Mental health advocates and clinicians are calling for more targeted research and hoping for less public stigma now that the World Health Organization has recognized hoarding as a medical condition, distinct from other disorders with which it is often associated. The new definition is found in the recently released 11th edition of International Classification of Diseases (ICD), the international standard for diagnosing and reporting diseases, disorders, injuries and related health conditions.
This updates the circa 1990 ICD 10th edition and now aligns with the American Psychiatric Association’s Diagnostic and Statistical Manual of Mental Disorders, which categorized hoarding separately from obsessive compulsive disorder in 2013. A report in the international medical research and news digest, The Lancet, reiterates that expanding stashes of collectables also present a health and safety hazard for residents and neighbours of hoarders’ properties, while the treatment is far more complex than simply removing accumulated materials and/or menageries.
Although ICD-11 clarifies that excessive acquisition and extreme aversion to discarding possessions can be a unique condition, many sufferers have other diagnoses or emotional stresses such as bereavement. The Lancet report notes that individuals with autism spectrum disorder may be prone to hoard certain kinds of items, while in comparison to the general population, hoarders “are more likely to depressed, overweight or to have chronic medical conditions”.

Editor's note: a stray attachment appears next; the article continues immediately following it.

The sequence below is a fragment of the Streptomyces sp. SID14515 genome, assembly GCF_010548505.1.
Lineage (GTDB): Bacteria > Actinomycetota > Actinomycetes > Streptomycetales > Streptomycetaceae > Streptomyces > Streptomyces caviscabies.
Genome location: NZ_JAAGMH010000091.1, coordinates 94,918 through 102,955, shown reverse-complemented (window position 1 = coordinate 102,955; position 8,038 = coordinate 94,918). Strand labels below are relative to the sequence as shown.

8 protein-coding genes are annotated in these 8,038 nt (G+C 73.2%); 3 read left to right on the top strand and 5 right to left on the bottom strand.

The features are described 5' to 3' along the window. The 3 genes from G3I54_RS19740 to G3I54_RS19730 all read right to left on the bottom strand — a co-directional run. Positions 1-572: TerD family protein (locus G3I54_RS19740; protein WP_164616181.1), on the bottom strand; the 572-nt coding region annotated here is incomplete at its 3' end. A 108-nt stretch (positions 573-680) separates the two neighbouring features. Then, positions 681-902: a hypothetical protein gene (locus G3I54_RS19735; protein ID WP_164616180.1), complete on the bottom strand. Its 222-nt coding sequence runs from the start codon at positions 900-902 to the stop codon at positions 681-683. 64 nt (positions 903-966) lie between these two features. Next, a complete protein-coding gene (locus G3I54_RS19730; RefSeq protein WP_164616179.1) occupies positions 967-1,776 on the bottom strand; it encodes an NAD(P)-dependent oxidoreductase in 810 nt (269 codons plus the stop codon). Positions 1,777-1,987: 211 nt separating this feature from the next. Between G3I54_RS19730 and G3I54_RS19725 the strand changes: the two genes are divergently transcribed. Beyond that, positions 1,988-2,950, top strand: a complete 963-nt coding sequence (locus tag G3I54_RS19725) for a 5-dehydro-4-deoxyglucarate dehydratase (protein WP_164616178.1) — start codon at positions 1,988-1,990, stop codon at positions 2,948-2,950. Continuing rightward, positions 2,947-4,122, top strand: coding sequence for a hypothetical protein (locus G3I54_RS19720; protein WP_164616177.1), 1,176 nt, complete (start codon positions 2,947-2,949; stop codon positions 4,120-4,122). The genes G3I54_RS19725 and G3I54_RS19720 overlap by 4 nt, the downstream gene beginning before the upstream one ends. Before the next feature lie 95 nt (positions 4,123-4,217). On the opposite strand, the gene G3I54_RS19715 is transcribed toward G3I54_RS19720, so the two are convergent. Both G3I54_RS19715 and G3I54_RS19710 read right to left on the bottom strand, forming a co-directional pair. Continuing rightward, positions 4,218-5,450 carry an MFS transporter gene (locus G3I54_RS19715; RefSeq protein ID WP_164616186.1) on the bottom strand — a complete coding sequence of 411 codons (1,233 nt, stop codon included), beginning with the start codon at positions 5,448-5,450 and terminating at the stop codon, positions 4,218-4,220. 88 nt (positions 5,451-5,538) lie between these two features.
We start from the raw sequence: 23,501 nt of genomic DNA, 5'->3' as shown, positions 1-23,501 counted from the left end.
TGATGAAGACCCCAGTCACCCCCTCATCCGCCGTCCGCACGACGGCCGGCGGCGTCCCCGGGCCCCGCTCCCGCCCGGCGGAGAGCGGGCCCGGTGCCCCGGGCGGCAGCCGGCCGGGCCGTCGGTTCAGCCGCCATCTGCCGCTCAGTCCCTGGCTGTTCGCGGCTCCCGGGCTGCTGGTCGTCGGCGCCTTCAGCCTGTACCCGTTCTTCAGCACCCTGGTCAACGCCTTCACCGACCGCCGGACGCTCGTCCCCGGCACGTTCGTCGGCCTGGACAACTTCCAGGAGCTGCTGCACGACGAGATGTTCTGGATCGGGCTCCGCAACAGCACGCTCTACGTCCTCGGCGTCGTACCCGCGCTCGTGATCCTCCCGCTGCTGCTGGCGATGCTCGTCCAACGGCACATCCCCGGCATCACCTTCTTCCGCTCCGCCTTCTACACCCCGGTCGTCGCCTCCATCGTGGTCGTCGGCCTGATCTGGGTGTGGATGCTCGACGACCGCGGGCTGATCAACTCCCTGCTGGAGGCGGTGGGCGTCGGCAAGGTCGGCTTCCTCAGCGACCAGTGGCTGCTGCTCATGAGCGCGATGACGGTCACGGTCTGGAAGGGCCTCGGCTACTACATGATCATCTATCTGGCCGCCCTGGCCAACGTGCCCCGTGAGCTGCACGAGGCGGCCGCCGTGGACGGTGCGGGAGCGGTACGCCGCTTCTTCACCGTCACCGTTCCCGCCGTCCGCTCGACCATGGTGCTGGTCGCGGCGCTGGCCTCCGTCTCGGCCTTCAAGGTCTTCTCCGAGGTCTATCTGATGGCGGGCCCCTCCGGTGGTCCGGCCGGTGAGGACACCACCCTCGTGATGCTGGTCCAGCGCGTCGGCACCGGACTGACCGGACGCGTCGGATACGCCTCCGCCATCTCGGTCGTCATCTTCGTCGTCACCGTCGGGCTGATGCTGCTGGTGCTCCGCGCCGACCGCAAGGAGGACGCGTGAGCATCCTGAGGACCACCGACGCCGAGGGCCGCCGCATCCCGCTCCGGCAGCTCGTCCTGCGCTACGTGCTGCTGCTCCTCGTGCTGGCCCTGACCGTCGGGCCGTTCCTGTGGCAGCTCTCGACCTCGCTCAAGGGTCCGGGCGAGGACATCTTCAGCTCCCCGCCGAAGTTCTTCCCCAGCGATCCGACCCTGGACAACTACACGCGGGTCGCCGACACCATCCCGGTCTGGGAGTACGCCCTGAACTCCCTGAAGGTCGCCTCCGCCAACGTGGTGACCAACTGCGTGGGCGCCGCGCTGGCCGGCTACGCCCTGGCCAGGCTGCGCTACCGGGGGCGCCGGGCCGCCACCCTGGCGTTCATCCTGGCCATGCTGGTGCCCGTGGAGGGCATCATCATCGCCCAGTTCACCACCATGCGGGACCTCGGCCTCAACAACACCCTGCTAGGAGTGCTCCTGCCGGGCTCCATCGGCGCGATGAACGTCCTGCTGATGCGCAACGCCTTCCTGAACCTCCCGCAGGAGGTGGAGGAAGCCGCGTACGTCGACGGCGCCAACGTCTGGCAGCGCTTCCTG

Psychiatric researchers are focused on identifying triggers and positive interventions. The new ICD-11 classification is considered a boost for the relatively nascent field of study.
“There are frequently early signs of hoarding disorders in adolescence, although presentations do not tend to occur until much later in life,” the Lancet report states. “There is emerging evidence that cognitive behavioural therapy is an effective treatment; whether this is best delivered individually or in groups is yet to be confirmed.”
Landlords could be among the beneficiaries of better awareness and kinder perceptions of hoarding. They are currently among the most common discoverers and reporters of tenants with the condition since those afflicted may neither see their behaviour as problematic nor wish to expose it by seeking help.